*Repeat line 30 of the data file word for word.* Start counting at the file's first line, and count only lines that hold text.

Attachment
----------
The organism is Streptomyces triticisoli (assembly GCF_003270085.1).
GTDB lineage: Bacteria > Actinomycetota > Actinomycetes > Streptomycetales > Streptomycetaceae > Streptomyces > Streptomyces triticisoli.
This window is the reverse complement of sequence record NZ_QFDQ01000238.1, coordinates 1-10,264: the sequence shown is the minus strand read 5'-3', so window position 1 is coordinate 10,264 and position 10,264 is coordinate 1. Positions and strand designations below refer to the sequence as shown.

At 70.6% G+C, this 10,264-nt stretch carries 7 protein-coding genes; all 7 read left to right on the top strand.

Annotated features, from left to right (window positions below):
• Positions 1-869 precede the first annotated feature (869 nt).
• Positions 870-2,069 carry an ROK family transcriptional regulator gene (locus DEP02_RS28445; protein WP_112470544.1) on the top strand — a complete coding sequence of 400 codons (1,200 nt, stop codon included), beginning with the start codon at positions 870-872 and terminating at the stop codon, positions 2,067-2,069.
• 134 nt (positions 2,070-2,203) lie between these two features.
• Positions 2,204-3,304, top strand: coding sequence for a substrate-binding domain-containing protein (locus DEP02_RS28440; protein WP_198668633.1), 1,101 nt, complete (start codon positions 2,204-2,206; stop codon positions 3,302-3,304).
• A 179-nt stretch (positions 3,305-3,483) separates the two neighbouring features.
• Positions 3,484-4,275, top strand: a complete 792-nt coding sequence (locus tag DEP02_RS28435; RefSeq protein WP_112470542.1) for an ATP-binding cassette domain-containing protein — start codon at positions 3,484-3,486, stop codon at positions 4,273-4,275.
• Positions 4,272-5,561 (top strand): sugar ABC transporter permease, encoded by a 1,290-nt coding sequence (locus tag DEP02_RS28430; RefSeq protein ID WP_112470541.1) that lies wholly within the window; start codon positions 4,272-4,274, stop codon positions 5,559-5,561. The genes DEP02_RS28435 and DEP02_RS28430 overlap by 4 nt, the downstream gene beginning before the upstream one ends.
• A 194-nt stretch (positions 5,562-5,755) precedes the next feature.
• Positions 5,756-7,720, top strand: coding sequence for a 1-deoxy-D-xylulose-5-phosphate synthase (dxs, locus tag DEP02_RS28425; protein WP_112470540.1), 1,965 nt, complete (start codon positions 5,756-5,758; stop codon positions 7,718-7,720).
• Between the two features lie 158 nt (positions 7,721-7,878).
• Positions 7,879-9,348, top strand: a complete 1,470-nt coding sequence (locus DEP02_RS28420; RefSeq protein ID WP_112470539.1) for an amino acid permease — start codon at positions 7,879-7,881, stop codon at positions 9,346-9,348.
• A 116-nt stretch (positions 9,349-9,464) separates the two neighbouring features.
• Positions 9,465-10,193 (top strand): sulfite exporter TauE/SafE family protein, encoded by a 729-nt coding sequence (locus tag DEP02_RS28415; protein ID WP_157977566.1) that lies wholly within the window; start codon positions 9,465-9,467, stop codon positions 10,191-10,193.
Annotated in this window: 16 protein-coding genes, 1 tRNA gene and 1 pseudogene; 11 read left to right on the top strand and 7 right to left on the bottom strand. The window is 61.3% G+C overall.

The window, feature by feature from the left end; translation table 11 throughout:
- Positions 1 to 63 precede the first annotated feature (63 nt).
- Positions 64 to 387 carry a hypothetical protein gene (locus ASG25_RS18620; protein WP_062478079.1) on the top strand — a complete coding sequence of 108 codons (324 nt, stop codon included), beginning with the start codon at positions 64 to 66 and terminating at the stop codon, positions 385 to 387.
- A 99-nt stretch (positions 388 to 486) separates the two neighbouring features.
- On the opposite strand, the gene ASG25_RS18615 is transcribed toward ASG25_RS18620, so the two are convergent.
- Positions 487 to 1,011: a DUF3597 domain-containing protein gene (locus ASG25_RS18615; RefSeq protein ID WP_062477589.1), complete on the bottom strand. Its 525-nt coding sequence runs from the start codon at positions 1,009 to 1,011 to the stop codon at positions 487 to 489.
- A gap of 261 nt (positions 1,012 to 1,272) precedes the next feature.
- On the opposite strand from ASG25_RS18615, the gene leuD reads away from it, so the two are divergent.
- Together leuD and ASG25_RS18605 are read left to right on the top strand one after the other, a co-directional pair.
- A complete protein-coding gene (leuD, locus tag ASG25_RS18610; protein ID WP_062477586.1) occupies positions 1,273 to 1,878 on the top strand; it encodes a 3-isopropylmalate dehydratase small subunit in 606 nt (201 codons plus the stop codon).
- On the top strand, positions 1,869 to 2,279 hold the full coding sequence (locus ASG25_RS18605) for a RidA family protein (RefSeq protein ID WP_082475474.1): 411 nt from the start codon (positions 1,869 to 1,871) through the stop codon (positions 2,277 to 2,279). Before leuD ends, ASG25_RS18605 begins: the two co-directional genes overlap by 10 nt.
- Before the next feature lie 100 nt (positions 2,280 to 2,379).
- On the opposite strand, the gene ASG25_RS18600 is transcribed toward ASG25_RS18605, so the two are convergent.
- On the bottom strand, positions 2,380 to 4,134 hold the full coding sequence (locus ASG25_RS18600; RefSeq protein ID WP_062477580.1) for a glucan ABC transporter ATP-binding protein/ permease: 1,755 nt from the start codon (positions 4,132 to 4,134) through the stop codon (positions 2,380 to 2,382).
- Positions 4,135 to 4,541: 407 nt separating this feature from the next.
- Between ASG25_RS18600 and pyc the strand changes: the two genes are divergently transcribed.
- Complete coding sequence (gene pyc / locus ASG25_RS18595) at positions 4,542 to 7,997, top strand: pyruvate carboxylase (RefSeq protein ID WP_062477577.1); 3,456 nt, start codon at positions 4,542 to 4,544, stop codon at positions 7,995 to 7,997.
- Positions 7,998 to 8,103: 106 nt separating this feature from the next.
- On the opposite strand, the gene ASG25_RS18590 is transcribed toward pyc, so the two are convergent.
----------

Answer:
- On the top strand, positions 1,869 to 2,279 hold the full coding sequence (locus ASG25_RS18605) for a RidA family protein (RefSeq protein ID WP_082475474.1): 411 nt from the start codon (positions 1,869 to 1,871) through the stop codon (positions 2,277 to 2,279). Before leuD ends, ASG25_RS18605 begins: the two co-directional genes overlap by 10 nt.